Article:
Good. This fails. It's because we don't have a test called "def test_ellipse" in there yet. What there is, is a method called 'todo_test_ellipse'. This is an extension pygame testing framework has so we can easily see which functionality we still need to write tests for.

~/pygame/ $ python run_tests.py --incomplete
...
FAILED (errors=39)

Looks like there are currently 39 functions or methods without a test. Easy pickings.


Digression: Low hanging fruit, help wanted. 

Something that's easy to do.

A little digression for a moment... what is low hanging fruit?

Low hanging fruit is easy to get off the tree. You don't need a ladder, or robot arms with a claw on the end. So I guess that's what people are talking about in the programming world when they say "low hanging fruit".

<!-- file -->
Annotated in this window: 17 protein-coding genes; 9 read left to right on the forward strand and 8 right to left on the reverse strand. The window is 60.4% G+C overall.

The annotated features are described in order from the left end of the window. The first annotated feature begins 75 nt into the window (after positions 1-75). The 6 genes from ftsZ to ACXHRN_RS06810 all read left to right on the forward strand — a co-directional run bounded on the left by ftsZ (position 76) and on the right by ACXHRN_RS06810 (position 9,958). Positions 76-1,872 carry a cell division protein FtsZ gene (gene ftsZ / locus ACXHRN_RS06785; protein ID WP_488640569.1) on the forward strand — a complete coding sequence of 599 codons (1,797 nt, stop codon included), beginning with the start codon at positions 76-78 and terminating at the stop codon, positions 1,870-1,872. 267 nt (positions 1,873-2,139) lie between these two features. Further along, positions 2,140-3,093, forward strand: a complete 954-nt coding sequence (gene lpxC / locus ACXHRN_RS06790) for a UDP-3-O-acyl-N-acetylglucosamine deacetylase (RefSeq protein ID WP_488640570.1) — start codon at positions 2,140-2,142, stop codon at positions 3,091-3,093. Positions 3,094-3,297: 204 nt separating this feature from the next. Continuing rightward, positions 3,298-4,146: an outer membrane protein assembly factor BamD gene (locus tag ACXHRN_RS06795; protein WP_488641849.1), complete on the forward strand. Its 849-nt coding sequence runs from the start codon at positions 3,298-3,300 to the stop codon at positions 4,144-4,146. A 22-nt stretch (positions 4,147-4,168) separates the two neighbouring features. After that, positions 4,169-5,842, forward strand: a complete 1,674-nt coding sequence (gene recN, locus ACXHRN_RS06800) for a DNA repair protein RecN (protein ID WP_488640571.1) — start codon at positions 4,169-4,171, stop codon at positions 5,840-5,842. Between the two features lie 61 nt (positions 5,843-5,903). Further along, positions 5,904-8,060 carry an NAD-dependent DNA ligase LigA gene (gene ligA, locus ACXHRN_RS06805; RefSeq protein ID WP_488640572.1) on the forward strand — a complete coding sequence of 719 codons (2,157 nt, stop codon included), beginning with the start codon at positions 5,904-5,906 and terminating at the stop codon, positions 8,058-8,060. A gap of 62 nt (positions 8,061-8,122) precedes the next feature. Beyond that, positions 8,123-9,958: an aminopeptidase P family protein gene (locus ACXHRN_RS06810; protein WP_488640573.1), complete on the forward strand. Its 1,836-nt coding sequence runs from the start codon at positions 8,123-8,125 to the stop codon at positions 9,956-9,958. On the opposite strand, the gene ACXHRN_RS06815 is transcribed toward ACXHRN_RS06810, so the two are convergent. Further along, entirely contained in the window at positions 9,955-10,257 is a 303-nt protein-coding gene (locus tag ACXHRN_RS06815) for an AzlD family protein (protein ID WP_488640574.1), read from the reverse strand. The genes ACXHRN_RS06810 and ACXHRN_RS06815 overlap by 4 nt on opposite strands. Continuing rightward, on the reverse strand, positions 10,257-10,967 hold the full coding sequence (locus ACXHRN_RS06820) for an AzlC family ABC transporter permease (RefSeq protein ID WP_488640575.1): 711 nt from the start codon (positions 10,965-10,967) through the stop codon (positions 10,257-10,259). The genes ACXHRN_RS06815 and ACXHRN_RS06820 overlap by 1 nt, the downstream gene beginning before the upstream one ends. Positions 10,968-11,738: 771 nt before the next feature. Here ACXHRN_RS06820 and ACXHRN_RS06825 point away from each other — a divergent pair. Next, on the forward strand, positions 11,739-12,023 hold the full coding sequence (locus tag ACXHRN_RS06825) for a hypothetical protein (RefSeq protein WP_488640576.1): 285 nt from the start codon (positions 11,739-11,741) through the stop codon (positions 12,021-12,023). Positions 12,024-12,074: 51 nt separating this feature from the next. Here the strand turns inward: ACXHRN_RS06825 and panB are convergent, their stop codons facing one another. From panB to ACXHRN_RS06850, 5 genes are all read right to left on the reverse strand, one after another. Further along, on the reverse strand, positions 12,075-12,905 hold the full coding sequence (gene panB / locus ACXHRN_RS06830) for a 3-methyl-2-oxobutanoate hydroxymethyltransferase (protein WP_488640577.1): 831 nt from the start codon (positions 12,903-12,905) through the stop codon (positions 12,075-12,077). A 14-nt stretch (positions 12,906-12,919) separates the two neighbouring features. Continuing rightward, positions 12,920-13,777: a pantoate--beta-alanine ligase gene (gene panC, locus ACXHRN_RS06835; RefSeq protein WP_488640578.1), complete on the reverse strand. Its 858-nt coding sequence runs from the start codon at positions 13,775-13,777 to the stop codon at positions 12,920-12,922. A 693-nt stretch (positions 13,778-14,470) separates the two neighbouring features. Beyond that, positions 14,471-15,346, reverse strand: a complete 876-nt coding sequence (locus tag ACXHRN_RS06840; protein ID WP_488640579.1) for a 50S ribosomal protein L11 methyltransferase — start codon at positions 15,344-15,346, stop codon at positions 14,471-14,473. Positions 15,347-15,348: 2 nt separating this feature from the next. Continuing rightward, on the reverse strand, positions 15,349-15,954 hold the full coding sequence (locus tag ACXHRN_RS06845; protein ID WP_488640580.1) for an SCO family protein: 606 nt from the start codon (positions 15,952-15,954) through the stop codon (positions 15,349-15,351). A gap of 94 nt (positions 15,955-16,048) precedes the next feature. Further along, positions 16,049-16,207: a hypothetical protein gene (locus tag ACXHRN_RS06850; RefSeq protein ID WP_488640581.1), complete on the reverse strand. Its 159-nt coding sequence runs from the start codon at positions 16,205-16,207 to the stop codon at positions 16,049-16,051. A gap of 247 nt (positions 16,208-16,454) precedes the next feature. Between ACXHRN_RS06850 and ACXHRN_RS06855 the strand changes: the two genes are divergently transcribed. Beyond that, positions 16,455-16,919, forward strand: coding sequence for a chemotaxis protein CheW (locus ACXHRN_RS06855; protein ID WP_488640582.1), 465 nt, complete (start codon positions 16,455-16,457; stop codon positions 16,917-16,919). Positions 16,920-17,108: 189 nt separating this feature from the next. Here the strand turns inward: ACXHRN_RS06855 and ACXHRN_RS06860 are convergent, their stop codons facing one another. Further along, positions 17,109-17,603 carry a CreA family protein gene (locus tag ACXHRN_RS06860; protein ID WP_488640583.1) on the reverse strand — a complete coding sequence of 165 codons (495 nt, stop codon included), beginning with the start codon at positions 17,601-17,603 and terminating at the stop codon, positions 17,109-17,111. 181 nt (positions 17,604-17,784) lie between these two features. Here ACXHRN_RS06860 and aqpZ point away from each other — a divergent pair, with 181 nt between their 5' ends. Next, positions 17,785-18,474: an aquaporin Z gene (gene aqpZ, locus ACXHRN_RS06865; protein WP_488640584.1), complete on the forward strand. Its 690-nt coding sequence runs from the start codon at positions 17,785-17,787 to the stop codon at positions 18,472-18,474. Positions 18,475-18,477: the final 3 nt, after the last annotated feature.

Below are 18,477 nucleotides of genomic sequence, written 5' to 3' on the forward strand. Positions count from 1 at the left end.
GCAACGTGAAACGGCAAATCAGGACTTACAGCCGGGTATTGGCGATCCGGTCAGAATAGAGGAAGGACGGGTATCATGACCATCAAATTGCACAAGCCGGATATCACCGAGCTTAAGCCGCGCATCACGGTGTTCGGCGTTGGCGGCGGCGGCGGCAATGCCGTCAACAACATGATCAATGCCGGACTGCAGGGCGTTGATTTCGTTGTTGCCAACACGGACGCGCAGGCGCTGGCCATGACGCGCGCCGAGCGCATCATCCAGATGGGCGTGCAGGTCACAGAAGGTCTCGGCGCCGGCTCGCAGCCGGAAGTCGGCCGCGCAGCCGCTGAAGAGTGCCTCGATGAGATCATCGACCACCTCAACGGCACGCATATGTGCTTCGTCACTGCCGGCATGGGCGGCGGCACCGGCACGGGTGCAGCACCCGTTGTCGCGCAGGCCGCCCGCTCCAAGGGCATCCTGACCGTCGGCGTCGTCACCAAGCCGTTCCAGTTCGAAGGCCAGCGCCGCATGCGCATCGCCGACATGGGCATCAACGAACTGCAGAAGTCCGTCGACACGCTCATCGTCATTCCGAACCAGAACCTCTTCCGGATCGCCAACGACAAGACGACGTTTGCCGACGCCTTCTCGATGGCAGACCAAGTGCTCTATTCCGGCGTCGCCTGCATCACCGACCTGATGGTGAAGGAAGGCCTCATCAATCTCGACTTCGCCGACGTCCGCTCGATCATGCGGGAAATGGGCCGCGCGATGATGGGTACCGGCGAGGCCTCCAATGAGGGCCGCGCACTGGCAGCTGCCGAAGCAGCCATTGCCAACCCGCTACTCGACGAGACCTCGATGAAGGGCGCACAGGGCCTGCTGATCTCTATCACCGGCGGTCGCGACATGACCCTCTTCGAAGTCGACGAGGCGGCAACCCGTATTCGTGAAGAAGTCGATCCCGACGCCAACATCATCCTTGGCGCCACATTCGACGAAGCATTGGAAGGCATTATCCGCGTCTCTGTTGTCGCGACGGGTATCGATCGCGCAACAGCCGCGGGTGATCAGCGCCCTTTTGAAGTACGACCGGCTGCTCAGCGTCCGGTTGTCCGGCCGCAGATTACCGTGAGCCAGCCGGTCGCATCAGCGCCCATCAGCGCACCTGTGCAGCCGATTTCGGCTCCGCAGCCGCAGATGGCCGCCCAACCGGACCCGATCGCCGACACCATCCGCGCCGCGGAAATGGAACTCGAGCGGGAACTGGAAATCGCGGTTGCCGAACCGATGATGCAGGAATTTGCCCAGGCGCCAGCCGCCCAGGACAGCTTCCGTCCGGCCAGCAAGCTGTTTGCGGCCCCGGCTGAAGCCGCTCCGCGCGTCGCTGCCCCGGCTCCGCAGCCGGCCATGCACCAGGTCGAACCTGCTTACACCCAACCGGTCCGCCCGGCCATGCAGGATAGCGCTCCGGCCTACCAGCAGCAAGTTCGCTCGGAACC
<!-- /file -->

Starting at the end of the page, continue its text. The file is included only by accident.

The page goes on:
pygame low hanging fruit


Many projects keep a list of "low hanging fruit", or "help wanted" issues. Like the pygame low hanging fruit list. Ones other people don't think will be all that super hard to do. If you can't find any on there labeled like this, then ask them. Perhaps they'll know of something easy to do, but haven't had the time to mark one yet.

One little trick is that writing a simple test is quite easy for most projects. So if they don't have any marked "low hanging fruit", go take a look in their test folder and see if you can add something in there.

Don't be afraid to ask questions. If you look at an issue, and you can't figure it out, or get stuck on something, ask a nice question in there for help.

Digression: Contribution guide.

There's usually also a contribution guide.  Like the pygame Contribute wiki page. Or it may be called developer docs, or there may be a CONTRIBUTING.md file in the source code repository. Often there is a separate place the developers talk on. For pygame it is the pygame mailing list, but there is also a chat server. Find the details on the Info wiki page.

Back to the test.

The unittest module arranges tests inside functions that start with "test_" that live in a class.